The promotion of art and creativity with the aim of improving happiness and readjustment is her consistent mission. Her related work includes art therapy for children, private teaching and entrepreneurial projects near her current home in New York’s Hudson Valley.
Interview with fine artist Maria Amor
Mike Kim: How can veterans experience creative flow from art?
Maria Amor: “What matters most to you?” is what we should be asking, rather than “What’s the matter with you?”
Many onlookers say that painting is “relaxing and fun, and releases stress.” However, creativity activates the frontal and medial parts of the brain. That’s not relaxation, that’s joy. If painting, and creativity in general, activate the frontal and medial parts of the brain, that’s an active constructive process, not relaxation.
Continuous creativity can be meditative. Collaborative projects are wonderful to do and to watch! Paint a mural on a building, draw each other in a group, write and perform a play. Some of these things may seem silly, but our brains appreciate the work they can do.
Collaboration in an artistic venture resembles the bond that veterans have with one another, and it enforces it in the most positive way.
MK: Many vets and civilians struggle with loss. Is there creative space in art to deal with the issue of grief?
Human suffering has inspired some of our greatest artworks. Accessing these emotions isn’t always easy by talking, by using words. In fact, I find that talking or even thinking about my own losses immobilizes me, so I seek out the meditative process of painting.
It doesn’t matter what I paint or how, it’s that ‘brain to heart to hand’ activity of creating. Your verbal language is limited in expressing feelings. Also, it’s not always comfortable to even try to talk to someone about feelings. We can open our minds to this and find much comfort in creating artwork.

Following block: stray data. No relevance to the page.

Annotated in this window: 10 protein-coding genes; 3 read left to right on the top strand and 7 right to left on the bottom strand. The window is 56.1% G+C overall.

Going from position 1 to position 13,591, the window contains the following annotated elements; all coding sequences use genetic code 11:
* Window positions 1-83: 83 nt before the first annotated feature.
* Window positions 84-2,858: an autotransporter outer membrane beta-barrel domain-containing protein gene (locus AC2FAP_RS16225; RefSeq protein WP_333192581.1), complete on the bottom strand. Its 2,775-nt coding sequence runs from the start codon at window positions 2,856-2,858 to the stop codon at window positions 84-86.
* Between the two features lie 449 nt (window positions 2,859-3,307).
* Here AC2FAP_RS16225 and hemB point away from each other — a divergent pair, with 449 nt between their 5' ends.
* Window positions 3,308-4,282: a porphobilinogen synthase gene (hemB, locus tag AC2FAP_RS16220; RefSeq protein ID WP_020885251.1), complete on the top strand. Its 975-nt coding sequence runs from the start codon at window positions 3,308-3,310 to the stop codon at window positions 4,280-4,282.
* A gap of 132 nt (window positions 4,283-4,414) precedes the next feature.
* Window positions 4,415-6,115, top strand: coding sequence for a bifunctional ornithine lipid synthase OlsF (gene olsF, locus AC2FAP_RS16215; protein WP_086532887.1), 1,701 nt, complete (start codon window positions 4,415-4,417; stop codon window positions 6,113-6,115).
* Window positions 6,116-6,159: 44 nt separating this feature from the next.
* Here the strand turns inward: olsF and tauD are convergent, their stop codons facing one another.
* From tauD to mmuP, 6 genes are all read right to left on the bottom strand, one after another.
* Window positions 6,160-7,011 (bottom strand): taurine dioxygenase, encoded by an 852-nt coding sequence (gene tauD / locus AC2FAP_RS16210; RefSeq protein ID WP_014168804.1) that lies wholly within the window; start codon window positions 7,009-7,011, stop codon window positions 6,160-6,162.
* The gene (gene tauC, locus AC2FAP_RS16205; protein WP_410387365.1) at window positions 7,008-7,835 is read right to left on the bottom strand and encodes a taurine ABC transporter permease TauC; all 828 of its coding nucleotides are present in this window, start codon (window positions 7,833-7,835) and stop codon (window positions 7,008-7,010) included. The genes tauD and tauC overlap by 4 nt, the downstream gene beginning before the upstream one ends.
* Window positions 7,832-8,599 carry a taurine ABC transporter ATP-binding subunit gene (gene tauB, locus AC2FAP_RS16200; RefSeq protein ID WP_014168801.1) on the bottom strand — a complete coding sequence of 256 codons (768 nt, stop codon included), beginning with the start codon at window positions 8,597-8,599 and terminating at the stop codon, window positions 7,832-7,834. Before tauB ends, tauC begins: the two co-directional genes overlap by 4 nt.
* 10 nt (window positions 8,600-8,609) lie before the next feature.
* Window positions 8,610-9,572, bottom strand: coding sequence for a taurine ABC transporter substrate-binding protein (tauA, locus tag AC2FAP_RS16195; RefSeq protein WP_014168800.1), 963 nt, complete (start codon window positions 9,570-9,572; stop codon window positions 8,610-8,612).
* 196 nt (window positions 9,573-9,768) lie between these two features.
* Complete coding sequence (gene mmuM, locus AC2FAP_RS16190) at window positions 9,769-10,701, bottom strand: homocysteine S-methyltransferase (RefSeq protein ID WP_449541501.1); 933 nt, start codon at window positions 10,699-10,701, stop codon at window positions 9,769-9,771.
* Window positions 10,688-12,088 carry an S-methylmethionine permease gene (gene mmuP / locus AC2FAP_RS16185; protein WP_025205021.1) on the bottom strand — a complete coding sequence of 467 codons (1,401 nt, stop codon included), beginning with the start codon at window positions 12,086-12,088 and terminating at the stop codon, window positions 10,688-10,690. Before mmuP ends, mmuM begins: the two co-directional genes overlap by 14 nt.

MK: How can veterans incorporate creativity as a healing part of readjustment?
MA: A few hours of painting or playing the piano can be meditative and generate a feeling of peace. Those who sculpt, dance, paint and play music witness the fact that creativity can improve their mood and sense of wellness.
That state is based on recent scientific discovery. To create utilizes multiple regions of the brain. Neuroscientists are proving that making art alters and rewires the specific regions of the brain involved in reward and happiness. Sometimes the changes are permanent! Any form of art—music, dance, sculpting, painting, theatre—inspires neural activity to transmit emotions that are difficult to convey with words. It could be an instinctive preference.
In a way, the creative flow of art can activate the reward system in an expansive way, while deactivating a system of negative emotions. The neural networks of critical social assessment and negative emotions can be delayed or deactivated. This can be of great value to a veteran with readjustment issues.Let’s be creative and positive. Art can bond individuals in the reward circuitry and it can enable the power of universal love. Art motivates and exhilarates me! Sometimes after I paint, I forget where I am, and I see everything around me as shapes and colours. In my painting groups, we’ve come to realize that we don’t talk, yet we share immense peace and happiness together.